Mt. Eon 1921 Dr. Winthrop Stone, President of Purdue University, and his young wife Margaret attempt an unguided first ascent of Mt. Eon, second highest peak in the southern Rockies after nearby Mt. Assiniboine They climb to within feet of the summit when Dr. Stone unropes, calls, I can see nothing higher, then hurtles past Margaret to his death 800 feet below. Winthrop and Margaret Stone attended the Jubilee Camp of the Alpine Club of Canada in 1920 and climbed Mt. Assiniboine; Margaret was one of the first women to do so. From it’s slopes they planned their ascent of Mt. Eon for the following summer. The Alpine Club Journal for 1920 includes Dr. Stone’s article, Amateur Climbing, which extols the excitement and challenges of unguided climbing by experienced amateurs like himself. His account of their ascent of Mt. Assiniboine was published in the 1920 Journal of Mazama, a mountaineering club based in Oregon. Margaret Stone descended nearly to tree line before becoming trapped on a ledge from which she could neither ascend nor descend. She survived without food, water, or shelter from the freezing nights until her dramatic rescue seven days after the death of her husband. When the Stones failed to return to the Walking Tour Camp at Mt. Assiniboine and a preliminary search didn't locate them, help was sent for to Banff. Guides Rudolph Aemmer and Bill Peyto traveled to Mt. Assiniboine in one grueling forty mile day and headed up the search. The Stone's route was not anticipated, they had circled to the southern slopes before ascending. The search party had almost given up hope when they heard Margaret's call for help. Rudolph carried her off the mountain over his shoulder to tree line then she was rafted down Marvel Lake to Trail Centre where she recuperated. A larger party headed by Conrad Kain later located and retrieved the body of Dr. Stone, completing a first ascent of Mt. Eon at the same time and including his name on the note in the Summit Cairn. These are the facts of a mysterious and inspiring story which continues to resonate through the years.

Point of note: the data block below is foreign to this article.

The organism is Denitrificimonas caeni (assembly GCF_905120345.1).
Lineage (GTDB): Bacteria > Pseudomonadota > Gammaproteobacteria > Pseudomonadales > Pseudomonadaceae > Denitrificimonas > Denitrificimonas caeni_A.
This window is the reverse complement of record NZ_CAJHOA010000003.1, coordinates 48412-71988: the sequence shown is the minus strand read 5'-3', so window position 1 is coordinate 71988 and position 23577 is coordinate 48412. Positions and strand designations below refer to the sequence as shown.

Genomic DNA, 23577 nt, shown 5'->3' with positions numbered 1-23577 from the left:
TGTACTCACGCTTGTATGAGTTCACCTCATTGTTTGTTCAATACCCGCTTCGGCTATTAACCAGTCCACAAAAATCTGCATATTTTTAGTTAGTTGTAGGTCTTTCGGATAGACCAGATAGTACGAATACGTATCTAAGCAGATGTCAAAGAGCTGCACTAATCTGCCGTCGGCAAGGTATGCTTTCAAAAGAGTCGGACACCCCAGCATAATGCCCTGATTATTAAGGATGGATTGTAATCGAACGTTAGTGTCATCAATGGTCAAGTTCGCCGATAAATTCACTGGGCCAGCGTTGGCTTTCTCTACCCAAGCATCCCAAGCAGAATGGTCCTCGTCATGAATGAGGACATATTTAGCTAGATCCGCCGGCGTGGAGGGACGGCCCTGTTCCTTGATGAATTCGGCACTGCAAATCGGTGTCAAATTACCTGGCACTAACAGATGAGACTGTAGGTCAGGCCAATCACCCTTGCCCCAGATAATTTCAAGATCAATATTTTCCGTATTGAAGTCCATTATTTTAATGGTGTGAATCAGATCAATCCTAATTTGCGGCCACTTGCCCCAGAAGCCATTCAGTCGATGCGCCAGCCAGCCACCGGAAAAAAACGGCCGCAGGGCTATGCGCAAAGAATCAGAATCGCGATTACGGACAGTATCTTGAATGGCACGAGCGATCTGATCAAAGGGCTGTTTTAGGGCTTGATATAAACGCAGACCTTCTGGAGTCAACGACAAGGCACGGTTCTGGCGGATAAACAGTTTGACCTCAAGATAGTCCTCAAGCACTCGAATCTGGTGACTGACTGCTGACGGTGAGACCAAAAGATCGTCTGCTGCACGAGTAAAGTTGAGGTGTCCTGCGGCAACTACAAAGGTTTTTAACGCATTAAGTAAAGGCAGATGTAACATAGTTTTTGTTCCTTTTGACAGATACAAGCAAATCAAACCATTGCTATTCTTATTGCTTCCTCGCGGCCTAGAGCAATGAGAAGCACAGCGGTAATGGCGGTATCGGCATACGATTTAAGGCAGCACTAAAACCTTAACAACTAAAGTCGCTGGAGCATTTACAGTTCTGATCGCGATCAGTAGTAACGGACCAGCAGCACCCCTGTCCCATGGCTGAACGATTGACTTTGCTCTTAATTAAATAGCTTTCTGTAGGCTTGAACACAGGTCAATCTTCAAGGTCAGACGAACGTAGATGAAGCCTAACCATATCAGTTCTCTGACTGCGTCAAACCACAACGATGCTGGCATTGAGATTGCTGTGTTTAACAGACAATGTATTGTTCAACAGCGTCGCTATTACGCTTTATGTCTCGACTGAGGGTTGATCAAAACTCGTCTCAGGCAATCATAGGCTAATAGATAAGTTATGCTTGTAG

Mt. Eon 2009 Since the rescue of Margaret Stone from an isolated ledge on the southern slopes of Mt. Eon we have lost our innocence. In 1921 the Canadian Rockies was still wilderness, the difference between land within and adjacent to the National Parks speculative. Today every inch of Canada is known mapped, accounted for. In the autumn of 2008 my son, Sebastian Hutchings, told me about his trip to Mt. Eon from the south, shocked by the development he encountered in what he assumed was a remote wilderness area. In August 2009 we returned together to photograph. Mt. Eon’s glacier draped north facing slopes regard Mt. Assiniboine Provincial Park, a virgin expanse of mountain, lake and forests. It’s south slopes face an island of Crown Land bordered to the west and south by Kootenay National Park, to the north by Mt. Assiniboine Provincial Park, and to the east by Banff National Park. In 1921 the south slopes of Mt. Eon, where Winthrop and Margaret Stone made their ascent, regarded a wilderness of forest, peaks, and wild mountain rivers. Today these same slopes overlook clear cut logging, a magnesite strip mine and many undeveloped claims beneath the slopes of Mt. Eon. The tragic and triumphant events on Mt. Eon in 1921 occurred at a cusp and mark a turning point. In 1920 the road from Calgary to Banff was completed bringing cars into the National Parks for the first time. In 1923 the Windermere Highway opened, the first highway built within the Parks. Today the road to Mt. Eon travels along the Trans Canada to Castle Junction, south on the Windermere Highway (now Highway 97), up Settler’s Road through Kootenay Park, leaves the Park, and up the Cross Mitchell Service Road which is used by both Baymag Mine and local logging operations. A dirt road follows Aurora Creek beneath the south slopes of Mt. Eon and a hiking trail over Marvel Pass leads into Assiniboine Provincial Park. Bordering the Wild investigates the interface between wilderness, unpopulated but developed natural areas, and modern landscapes of resource management and agriculture which comprise so much of Canada today.